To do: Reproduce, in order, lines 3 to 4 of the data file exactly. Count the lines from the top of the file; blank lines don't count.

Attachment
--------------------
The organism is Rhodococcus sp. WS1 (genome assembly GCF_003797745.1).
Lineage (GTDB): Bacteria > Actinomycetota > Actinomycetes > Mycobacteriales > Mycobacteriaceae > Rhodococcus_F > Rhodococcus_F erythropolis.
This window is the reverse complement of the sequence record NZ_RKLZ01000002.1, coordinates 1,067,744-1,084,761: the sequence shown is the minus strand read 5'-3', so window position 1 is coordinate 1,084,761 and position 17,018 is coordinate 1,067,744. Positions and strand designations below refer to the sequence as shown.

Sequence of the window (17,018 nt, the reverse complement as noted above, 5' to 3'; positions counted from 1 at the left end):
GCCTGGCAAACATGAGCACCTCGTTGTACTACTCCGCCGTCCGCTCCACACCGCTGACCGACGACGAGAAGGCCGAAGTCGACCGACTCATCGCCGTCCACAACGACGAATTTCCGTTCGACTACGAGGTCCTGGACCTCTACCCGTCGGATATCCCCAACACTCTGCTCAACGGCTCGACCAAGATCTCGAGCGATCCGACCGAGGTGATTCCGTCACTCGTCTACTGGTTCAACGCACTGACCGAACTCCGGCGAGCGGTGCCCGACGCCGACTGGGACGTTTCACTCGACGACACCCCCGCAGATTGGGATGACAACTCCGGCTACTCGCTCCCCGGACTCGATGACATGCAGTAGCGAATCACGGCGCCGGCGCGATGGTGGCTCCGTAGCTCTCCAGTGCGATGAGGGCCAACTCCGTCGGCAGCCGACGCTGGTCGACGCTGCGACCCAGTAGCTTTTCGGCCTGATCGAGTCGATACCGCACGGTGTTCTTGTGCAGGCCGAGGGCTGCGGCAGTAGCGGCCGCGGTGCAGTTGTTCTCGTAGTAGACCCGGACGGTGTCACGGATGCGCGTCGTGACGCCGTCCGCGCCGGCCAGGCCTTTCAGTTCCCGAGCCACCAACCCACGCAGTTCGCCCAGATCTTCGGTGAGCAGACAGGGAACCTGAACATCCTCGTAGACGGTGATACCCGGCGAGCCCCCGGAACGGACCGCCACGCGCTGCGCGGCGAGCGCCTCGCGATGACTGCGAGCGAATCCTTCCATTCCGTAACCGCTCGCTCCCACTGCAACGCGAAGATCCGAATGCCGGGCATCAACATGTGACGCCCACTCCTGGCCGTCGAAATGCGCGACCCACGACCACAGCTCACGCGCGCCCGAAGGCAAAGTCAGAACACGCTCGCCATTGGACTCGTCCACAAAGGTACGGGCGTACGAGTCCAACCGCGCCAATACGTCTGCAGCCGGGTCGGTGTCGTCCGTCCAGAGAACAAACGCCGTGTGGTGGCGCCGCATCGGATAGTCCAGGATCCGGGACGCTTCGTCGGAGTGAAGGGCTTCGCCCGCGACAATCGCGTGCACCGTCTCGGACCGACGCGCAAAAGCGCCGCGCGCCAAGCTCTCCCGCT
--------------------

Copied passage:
This window is the reverse complement of the sequence record NZ_RKLZ01000002.1, coordinates 1,067,744-1,084,761: the sequence shown is the minus strand read 5'-3', so window position 1 is coordinate 1,084,761 and position 17,018 is coordinate 1,067,744. Positions and strand designations below refer to the sequence as shown.

Sequence of the window (17,018 nt, the reverse complement as noted above, 5' to 3'; positions counted from 1 at the left end):